Assange was granted asylum by the government of Ecuador after an extensive investigation by competent officials. He “hid” nowhere. Assange actually has a track record of doing everything possible to facilitate legal processes, such as making himself available in Sweden before he was given the all-clear to go to the UK, cooperating with UK authorities, and complying with laws. The law has completely failed him and he is in indefinite solitary confinement without charge. Assange has been given very “special treatment”, without precedent. He has had all his rights destroyed, his reputation destroyed, denied access to has lawyers, strip searched, handcuffed, locked in a glass box, sentenced to 50 weeks for a bail infringement, imprisoned in “Britain’s Guantanamo”, had all his case notes stolen by prison guards, had his trial moved to a terrorist court in Belmash. He certainly has had special treatment, and you will as well if you dare to publish the truth abut US war crimes.

(4)(9)

World's smallest violin

Waaah, wah wah waaaaah, wah wah waaaaaaah.

(10)(5)

John Smith Mayer

I can’t help but feel that my sympathies lie with the soldiers that were put at risk due to his website permitting the leaking of sensitive and classified information. This kind of rubbish is the reason why I cancelled my membership of IBA.

(11)(6)

Mikael Andersson

John, it’s a lie. You must inform yourself better before you involve your “sympathies”. There were no “soldiers” put at risk. The Pentagon admitted at Manning’s trial that nobody was ever hurt as a result of Wikileaks’ publication. There is no argument for withholding information about war crimes committed with your taxes because “soldiers” might get hurt. The actions of your government led to the deaths of a million people in Iraq. Should you feel sympathy for them? The Collateral Murder video showed the USA murdering civilians, reporters and children with a 50 calibre machine gun from a helicopter while its employees gloated. Those lives weren’t “put at risk” John. They were blasted out of existence, and the people who did it have never been tried for murder. Instead, the man who reported the facts is in solitary confinement in Belmarsh. Please reconsider where you place your “sympathies”. I think the families of those murdered by the USA might be a place to start.

(7)(5)

Spooky Hooded Guy

While I am sympathetic to Assange, any comparison to Abu Grahib should not be done lightly. Bad shit went down there.

(12)(0)

MrK

The mindless repetition of the slurs and unsourced claims made by the security services and the prosecution is a sad indictment of who posts on this issue.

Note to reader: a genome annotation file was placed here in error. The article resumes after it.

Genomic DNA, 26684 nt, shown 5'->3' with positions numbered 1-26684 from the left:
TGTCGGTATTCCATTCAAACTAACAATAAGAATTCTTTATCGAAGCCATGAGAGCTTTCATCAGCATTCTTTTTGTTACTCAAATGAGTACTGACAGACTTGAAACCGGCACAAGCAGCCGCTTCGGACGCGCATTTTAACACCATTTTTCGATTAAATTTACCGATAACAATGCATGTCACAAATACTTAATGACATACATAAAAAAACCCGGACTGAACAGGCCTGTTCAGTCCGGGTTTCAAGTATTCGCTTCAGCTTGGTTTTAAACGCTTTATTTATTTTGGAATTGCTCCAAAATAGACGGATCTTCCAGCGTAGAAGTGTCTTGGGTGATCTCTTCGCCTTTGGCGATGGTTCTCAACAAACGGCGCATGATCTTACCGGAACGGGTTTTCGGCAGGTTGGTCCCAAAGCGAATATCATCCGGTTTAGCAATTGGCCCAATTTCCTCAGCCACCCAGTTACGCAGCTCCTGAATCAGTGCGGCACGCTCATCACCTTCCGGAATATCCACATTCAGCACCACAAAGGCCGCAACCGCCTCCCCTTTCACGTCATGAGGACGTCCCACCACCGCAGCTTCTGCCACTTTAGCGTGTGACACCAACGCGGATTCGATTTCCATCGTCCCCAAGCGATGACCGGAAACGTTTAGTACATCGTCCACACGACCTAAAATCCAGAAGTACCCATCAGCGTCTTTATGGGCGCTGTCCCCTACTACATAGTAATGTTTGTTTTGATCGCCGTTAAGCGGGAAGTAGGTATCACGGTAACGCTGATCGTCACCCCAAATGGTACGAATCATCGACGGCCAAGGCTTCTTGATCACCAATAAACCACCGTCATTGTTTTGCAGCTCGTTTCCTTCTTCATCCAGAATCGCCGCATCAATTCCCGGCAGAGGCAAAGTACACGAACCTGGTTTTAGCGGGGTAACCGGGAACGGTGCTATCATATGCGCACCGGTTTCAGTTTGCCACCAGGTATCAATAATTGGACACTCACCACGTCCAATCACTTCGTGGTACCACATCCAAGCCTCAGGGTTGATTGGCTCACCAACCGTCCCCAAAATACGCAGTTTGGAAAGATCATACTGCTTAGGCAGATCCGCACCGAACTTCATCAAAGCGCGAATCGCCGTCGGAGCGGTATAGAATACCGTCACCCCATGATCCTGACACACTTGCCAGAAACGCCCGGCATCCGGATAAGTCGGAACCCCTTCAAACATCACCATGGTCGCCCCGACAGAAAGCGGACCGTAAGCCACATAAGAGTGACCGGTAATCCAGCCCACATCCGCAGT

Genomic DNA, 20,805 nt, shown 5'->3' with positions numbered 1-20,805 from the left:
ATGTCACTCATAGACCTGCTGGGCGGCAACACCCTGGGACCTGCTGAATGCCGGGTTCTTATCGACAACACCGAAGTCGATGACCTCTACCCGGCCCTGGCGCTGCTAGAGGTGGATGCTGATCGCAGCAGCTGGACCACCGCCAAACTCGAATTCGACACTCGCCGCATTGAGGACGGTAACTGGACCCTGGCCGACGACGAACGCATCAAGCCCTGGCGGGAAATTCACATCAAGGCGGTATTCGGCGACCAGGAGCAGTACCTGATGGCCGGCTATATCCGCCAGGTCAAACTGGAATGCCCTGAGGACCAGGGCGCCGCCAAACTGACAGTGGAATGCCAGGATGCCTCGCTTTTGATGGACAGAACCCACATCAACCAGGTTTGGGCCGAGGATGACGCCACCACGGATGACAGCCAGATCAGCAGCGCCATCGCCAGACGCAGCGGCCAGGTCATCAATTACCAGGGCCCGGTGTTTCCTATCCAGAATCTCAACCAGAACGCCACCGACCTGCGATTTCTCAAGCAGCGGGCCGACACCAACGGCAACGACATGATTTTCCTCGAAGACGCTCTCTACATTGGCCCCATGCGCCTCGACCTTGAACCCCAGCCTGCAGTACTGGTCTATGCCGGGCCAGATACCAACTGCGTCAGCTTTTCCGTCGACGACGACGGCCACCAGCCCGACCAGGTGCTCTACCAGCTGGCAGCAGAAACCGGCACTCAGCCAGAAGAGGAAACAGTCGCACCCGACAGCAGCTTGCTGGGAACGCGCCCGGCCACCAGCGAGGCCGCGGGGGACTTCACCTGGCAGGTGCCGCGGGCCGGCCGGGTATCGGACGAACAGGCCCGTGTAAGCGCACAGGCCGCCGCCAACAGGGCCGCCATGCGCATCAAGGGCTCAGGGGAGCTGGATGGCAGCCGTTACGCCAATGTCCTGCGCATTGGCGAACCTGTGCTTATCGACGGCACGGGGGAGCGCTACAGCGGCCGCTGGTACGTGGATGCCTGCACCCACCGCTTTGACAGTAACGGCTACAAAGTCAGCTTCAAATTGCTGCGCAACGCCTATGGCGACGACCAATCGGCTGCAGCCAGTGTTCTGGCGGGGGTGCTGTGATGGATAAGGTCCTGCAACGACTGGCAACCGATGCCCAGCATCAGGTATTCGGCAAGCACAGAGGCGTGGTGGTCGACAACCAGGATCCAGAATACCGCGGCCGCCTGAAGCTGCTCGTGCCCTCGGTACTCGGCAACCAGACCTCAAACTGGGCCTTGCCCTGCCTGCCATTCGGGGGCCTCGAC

Julian Assange has been in legal limbo, created by a conspiracy between the government of the USA, UK, Sweden and Equador.

He should not be in jail at all. He must be released on his own recongizance, immediately.

Right now, Julian Assange is:

1. Tortured psychologically and physically.

He had a bad arm, and he was handcuffed 11 times in one day during his trial; kept sedated; locked in solitary confinement for 9 months, on top of 9 years of confinement to 2 rooms in the Equadorian embassy; continuing denial of medical treatment.

2. Illegally arrested and detained

There was no legal procedure followed to rescind Julian Assange’s political asylum or Equadorian citizenship. The presence of British police in the Equadorian embassy was without any legal basis. His arrest was illegal.

3. Awaiting a hearing for extradition for a crime he cannot be legally extradited for

Julian Assange is charged in the US with the political crime of espionage, specifically 18 USC Chapter 37 titled Espionage And Censorship, par. 793. That’s 17 of the 18. The 18th charge is window dressing, “Conspiracy (1) to commit computer intrusion (2)”. That’s talking about cracking a password. No password was cracked and no computers broken into or compromised – hence the ‘conspiracy’ charge without an actual computer intrusion charge.

So Julian Assange is really being charged with publishing defense information. Which has not been a crime since Daniel Ellsberg was acquitted for leaking the Pentagon Papers and the law didn’t go after the magazines which published it.

Espionage is a crime against the state, and for that reason is considered a political crime.

Julian Assange is being extradited under the UK-UK Extradition Treaty of 2007, which through Article 4 (1) explicitly forbids extradition for political (and military) crimes.

The whole argument of the prosecution is how that protection should not be in force, even though it is guaranteed under the law he is extradited under.

This whole prosecution/persecution was created by the CIA/Stratfor/US State Department, and it has nothing to do with the rule of law, let alone justice.

Julian Assange must be released immediately.

(8)(4)